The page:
Let’s start with a blank list.

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New List

Enter the list Name, a Description, a color, an icon, and where you want to save it. My lists will save it in your OneDrive account. The other locations you can choose from the dropdown are other SharePoint team sites you’re a member of. Click Create!

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Reinders Party List

And there we go. Aligning with recent SharePoint enhancements, there is a central search bar at the top and a rich toolbar. Before we create our first item, it would behoove us to define our list by adding columns. We’ll add 3 columns here to plan for our party: The overall cost of the item, where we can obtain it, and when we need this item by (date). Let’s start!

I’ll click ‘+ Add column’ and choose Currency as the data type.

Now, we can enter the information requested.

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Click Save and we have our first column. You can then continue to add columns based on your needs. I’ve completed my list design and already entered my first item!

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Lava Lampo

Now, let me add a few more items, standby…Internet Magic at hand…

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Full List

There are so many features here to get different perspectives on the list we have created in only a short amount of time. Click the Item Cost column dropdown to let you sort by the amount and even group them categorically.

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Item Cost group by

Cool, huh?  I added a ‘Sum’ to the Item cost column by clicking the dropdown, clicking Totals, then Sum. I then sorted the ‘Deadline for Item Pickup’ by clicking the last column, and choosing Older to newer. Now, it shows the items that need to be taken care of and picked up first.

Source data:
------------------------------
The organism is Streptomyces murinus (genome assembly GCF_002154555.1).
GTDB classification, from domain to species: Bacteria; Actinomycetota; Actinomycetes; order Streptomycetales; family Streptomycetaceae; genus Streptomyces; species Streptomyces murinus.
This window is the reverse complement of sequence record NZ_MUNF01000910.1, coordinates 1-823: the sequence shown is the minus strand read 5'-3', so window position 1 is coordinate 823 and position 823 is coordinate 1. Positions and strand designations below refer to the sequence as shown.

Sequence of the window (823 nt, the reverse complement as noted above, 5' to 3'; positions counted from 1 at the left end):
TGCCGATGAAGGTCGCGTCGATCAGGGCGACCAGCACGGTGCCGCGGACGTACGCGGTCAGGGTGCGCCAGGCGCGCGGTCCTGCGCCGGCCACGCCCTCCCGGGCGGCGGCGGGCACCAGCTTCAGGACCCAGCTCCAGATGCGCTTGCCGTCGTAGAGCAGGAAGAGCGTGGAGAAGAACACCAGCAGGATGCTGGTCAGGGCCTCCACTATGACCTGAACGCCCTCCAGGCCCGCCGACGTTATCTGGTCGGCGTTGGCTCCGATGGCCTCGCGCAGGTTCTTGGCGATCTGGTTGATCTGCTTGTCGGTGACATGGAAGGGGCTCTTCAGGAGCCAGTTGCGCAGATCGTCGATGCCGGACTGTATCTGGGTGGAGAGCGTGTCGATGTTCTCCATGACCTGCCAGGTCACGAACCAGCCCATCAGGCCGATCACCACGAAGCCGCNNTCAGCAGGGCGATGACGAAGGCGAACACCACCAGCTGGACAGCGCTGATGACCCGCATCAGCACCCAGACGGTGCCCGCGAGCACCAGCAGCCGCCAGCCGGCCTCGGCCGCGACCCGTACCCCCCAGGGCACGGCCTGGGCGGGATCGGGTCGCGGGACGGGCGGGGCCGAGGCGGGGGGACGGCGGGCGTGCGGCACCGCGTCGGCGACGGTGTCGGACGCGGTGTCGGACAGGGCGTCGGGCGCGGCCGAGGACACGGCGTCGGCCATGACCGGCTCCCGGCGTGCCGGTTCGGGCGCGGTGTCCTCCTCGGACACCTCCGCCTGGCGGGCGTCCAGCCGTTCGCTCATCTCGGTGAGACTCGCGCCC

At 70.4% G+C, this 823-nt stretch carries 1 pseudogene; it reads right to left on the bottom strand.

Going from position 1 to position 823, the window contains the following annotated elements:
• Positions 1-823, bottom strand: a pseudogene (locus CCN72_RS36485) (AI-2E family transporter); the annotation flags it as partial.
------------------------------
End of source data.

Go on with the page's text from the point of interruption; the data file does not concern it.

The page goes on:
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Final Blank List

As you can see, from start to a very working and actionable list (and shareable by the way…one moment…) took mere minutes.

Back on the toolbar, there is a Share button. Click it and you’ll see this.

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Share list

You can enter colleague’s names/email addresses, choose what sharing permissions you want to grant them, and then click Grant access.

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Grant Access

The Microsoft-supplied templates can be very helpful for you and your users; you should definitely check them out. Please leave a comment if you are interested in additional posts on Microsoft Lists – possibly a ‘Part II’-type post to go over some of the templates, other areas in the Microsoft 365 ecosystem Lists can be accessed, and more on how Lists can keep your productivity in an ever-growing state!